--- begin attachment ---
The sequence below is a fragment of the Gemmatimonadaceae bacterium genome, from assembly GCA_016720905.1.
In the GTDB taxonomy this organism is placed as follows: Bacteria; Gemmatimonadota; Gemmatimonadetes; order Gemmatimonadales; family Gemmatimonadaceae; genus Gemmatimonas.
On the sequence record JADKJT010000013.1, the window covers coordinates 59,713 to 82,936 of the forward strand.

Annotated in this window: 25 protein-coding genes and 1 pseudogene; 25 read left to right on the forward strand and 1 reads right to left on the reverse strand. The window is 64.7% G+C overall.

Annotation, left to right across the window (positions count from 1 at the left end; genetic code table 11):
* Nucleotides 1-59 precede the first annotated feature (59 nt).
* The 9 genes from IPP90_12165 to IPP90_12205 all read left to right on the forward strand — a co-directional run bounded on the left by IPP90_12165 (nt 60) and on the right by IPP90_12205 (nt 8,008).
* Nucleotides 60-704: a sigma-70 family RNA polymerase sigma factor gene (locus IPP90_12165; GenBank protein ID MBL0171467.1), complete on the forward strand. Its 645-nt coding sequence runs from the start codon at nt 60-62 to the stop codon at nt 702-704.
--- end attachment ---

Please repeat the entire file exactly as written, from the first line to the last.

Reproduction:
The sequence below is a fragment of the Gemmatimonadaceae bacterium genome, from assembly GCA_016720905.1.
In the GTDB taxonomy this organism is placed as follows: Bacteria; Gemmatimonadota; Gemmatimonadetes; order Gemmatimonadales; family Gemmatimonadaceae; genus Gemmatimonas.
On the sequence record JADKJT010000013.1, the window covers coordinates 59,713 to 82,936 of the forward strand.

Annotated in this window: 25 protein-coding genes and 1 pseudogene; 25 read left to right on the forward strand and 1 reads right to left on the reverse strand. The window is 64.7% G+C overall.

Annotation, left to right across the window (positions count from 1 at the left end; genetic code table 11):
* Nucleotides 1-59 precede the first annotated feature (59 nt).
* The 9 genes from IPP90_12165 to IPP90_12205 all read left to right on the forward strand — a co-directional run bounded on the left by IPP90_12165 (nt 60) and on the right by IPP90_12205 (nt 8,008).
* Nucleotides 60-704: a sigma-70 family RNA polymerase sigma factor gene (locus IPP90_12165; GenBank protein ID MBL0171467.1), complete on the forward strand. Its 645-nt coding sequence runs from the start codon at nt 60-62 to the stop codon at nt 702-704.